Understanding and monitoring the demographics of SARS-CoV-2 infection can inform strategies for prevention. Surveillance monitoring has suggested that the age distribution of people infected with SARS-CoV-2 has changed since the pandemic began, but no formal analysis has been performed.
Retrospective review of SARS-CoV-2 molecular testing results from a national reference laboratory was performed. Result distributions by age and positivity were compared between early period (March-April 2020) and late periods (June-July 2020) of the COVID-19 pandemic. Additionally, a sub-analysis compared changing age distributions between inpatients and outpatients.
There were 277,601 test results of which 19320 (7.0%) were positive. The median age of infected people declined over time (p < 0.0005). In March-April, the median age of positive people was 40.8 years (Interquartile range (IQR): 29.0–54.1). In June-July, the median age of positive people was 35.8 years (IQR: 24.0–50.2). The positivity rate of patients under 50 increased from 6.0 to 10.6 percent and the positivity rate for those over 50 decreased from 6.3 to 5.0 percent between the early and late periods. The trend was only observed for outpatient populations.
We confirm that there is a trend toward decreasing age among persons with laboratory-confirmed SARS-CoV-2 infection, but that these trends seem to be specific to the outpatient population. Overall, this suggests that observed age-related trends are driven by changes in testing patterns rather than true changes in the epidemiology of SARS-CoV-2 infection. This calls for caution in interpretation of routine surveillance data until testing patterns stabilize.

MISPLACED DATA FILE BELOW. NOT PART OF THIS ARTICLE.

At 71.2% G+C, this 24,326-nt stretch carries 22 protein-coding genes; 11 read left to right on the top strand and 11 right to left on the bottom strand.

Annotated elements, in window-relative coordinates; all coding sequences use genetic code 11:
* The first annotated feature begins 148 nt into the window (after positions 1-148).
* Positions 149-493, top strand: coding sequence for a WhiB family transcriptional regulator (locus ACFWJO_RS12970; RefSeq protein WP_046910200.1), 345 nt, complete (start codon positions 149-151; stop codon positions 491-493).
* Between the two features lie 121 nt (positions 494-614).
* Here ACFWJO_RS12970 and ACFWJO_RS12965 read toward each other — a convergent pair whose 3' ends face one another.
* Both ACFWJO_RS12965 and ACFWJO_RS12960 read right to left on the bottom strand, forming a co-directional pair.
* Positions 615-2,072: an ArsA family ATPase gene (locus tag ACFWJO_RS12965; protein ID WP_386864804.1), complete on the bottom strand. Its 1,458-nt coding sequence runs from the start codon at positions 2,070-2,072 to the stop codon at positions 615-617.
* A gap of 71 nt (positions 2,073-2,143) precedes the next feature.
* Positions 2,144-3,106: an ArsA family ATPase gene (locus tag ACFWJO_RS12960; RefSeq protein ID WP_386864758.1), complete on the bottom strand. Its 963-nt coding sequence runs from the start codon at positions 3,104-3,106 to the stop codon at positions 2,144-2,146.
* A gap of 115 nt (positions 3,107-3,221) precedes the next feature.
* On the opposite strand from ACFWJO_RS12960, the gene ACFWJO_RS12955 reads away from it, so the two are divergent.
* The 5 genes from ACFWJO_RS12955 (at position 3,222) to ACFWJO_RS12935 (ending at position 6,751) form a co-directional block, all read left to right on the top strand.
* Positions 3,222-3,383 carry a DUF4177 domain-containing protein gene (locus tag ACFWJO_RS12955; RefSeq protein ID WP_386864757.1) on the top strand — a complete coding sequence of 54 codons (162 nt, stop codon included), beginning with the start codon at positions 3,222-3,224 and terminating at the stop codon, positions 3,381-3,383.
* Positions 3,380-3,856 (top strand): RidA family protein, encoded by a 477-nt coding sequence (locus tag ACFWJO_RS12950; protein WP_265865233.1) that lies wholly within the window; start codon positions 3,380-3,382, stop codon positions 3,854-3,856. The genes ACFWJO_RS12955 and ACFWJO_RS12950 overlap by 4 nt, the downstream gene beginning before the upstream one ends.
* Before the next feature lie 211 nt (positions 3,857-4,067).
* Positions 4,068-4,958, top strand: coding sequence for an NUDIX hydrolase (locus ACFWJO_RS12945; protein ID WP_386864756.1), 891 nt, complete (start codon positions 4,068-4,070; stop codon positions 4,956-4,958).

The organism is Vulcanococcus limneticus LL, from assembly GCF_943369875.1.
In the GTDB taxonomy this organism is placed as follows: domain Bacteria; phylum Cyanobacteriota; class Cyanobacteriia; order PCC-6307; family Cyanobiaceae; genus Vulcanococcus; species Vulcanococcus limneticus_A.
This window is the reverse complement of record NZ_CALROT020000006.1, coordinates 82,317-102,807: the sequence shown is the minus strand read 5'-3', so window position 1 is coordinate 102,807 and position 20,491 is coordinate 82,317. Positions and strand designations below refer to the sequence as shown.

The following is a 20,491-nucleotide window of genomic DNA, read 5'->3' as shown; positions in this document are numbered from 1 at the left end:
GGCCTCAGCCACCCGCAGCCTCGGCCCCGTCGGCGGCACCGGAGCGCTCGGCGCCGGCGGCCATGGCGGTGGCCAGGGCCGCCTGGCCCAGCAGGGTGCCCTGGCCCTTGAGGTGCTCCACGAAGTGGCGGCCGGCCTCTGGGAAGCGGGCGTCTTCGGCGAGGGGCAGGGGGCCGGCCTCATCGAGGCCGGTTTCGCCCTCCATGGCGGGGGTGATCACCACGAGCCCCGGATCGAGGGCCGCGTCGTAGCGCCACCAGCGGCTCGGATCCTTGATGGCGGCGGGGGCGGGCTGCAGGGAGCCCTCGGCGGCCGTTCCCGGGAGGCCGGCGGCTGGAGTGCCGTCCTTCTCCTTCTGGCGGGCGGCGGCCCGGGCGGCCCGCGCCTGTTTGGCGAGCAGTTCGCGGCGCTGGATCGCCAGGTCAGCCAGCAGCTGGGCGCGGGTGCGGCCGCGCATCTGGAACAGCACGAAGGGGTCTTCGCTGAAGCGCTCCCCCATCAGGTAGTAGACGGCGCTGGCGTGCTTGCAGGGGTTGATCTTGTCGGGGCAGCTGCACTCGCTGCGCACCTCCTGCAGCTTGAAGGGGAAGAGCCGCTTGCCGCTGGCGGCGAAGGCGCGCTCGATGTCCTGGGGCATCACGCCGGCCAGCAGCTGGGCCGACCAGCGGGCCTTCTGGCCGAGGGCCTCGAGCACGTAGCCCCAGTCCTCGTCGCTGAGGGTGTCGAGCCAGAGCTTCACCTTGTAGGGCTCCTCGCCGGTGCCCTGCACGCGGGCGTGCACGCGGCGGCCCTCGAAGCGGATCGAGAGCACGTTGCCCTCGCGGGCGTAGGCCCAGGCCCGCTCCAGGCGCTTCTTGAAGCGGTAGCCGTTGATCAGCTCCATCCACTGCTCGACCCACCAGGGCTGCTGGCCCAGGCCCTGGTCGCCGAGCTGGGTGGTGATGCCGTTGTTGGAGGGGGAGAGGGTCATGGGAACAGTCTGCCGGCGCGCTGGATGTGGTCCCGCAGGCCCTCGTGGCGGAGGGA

Citation: Greene DN, Jackson ML, Hillyard DR, Delgado JC, Schmidt RL (2020) Decreasing median age of COVID-19 cases in the United States—Changing epidemiology or changing surveillance? PLoS ONE 15(10): e0240783. https://doi.org/10.1371/journal.pone.0240783
Editor: Itamar Ashkenazi, Technion - Israel Institute of Technology, ISRAEL
Received: July 27, 2020; Accepted: October 2, 2020; Published: October 15, 2020
Copyright: © 2020 Greene et al. This is an open access article distributed under the terms of the Creative Commons Attribution License, which permits unrestricted use, distribution, and reproduction in any medium, provided the original author and source are credited.
Data Availability: Data cannot be shared publicly because it is a limited data set that contains some protected health information. Data are available from the University of Utah Institutional Data Access / Ethics Committee (contact via University of Utah IRB) for researchers who meet the criteria for access to confidential data. The IRB can be contacted at IRB@hsc.utah.edu.
Funding: This work was supported by internal funds at Kaiser Permanente Washington (MLJ, DG). No specific funding was provided to (RLS, JCD, DRH). The funder provided support in the form of salaries for authors [MLJ, DG], but did not have any additional role in the study design, data collection and analysis, decision to publish, or preparation of the manuscript. The specific roles of these authors are articulated in the ‘author contributions’ section.